Most of our daily problems can be solved with a bite of Southern comfort food, but sometimes fried chicken, sweet tea and barbecue just won’t cut it. If you’re sick of the same ol’ down-home specialties, try putting new spins on your favorite dishes like Little Big Town singer Kimberly Schlapman does on her show, Kimberly’s Simply Southern.
Whether it’s a surprising dash of cocoa in a savory dish or some maple syrup to cool down spicy chicken, we guarantee you won’t be bored with your comfort food again.
A tablespoon of cocoa balances out the cayenne pepper in Kimberly’s dry rub, and instead of big beef ribs, she opts for spareribs instead. When topped with smoked barbecue sauce, the ribs fit right in with your favorite Southern classics.
Continue Reading Dixie Tricks: 5 Twists on Southern Staples
G. at Hillbilly Tea
“Down-home” describes an unpretentious, laid-back Southern life. Food prepared with down-home style is simple, wholesome and delicious. The locations I visited on my down-home road trip truly represent everything great about the word. The best part about it? You bring the Southern life to wherever you live. Check out your local farmers’ market, grab some fresh ingredients and cook something special for your family and friends.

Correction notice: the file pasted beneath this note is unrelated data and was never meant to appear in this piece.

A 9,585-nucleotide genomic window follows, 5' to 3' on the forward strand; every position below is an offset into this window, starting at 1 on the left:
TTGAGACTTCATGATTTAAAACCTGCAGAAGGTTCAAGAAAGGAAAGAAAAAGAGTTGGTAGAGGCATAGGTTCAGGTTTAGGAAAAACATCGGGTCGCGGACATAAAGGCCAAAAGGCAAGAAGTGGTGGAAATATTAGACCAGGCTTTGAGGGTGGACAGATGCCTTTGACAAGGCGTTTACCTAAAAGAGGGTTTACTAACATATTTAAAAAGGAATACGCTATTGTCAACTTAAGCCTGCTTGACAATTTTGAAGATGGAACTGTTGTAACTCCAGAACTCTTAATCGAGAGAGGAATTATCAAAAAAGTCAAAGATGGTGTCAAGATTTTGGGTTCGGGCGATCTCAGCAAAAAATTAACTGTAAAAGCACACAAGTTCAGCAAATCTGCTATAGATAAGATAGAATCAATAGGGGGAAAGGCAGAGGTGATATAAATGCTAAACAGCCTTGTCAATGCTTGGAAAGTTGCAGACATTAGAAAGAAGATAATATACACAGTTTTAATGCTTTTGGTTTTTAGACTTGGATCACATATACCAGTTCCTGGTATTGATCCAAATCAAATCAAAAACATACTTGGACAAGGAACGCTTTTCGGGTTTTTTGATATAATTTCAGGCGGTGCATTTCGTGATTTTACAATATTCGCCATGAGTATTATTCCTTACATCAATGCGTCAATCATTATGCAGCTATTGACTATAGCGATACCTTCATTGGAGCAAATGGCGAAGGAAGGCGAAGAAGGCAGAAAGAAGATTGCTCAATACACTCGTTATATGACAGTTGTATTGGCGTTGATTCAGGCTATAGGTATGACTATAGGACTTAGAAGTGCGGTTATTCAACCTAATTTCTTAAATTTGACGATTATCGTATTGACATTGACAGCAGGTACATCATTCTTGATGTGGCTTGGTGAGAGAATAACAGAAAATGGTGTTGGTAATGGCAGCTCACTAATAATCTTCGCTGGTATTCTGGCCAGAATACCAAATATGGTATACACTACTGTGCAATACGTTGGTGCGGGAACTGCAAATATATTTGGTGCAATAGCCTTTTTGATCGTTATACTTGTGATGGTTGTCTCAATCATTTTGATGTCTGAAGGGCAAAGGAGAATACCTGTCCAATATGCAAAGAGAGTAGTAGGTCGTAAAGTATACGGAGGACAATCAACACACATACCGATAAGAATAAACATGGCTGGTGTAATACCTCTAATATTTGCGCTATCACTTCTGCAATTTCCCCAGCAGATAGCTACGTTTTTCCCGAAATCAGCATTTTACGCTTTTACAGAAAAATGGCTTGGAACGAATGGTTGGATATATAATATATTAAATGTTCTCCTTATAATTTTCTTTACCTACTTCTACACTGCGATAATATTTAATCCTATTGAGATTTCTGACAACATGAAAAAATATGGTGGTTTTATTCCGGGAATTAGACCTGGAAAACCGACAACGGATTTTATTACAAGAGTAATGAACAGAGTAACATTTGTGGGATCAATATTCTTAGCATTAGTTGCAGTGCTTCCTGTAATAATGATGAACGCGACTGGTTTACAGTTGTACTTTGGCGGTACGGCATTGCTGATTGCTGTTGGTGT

Noble Springs Dairy
I had a blast with the Nobles of Franklin, Tenn. Their farm is beautiful, and I loved hanging out with all of their goats. Goat cheese is tangy and versatile, and you can’t go wrong with it in a salad. I can see why the Nobles are popular with the local restaurants.
What makes Hillbilly Tea so amazing is its unique approach to tea and the dedication made to tea by putting it all over the menu. I never knew you could make so much with tea. While it’s inspirational and different, it’s still simple. Anyone can incorporate tea into sauces or baking at home.
Continue Reading G. Garvin’s Down-Home Travel Tips
G. Garvin with Chef Chris Hall, Todd Mussman and Ryan Turner at Atlanta’s The Local Three
While growing up and living in Atlanta, I’ve seen the city go through a lot of great changes. Every year another unique restaurant pops up, giving locals and tourists a chance to visit Atlanta and fall in love with its diverse culture. The next time you’re in town, I encourage stopping by a few of the local favorites to see how we have a good time.
Heirloom Market BBQ
This place is great because it truly encompasses a mix of cultures. One chef is from Tennessee, the other is from Korea. Their combined talents make for some amazing barbecue. The sauces are unique and provide a great balance to their smoked meats.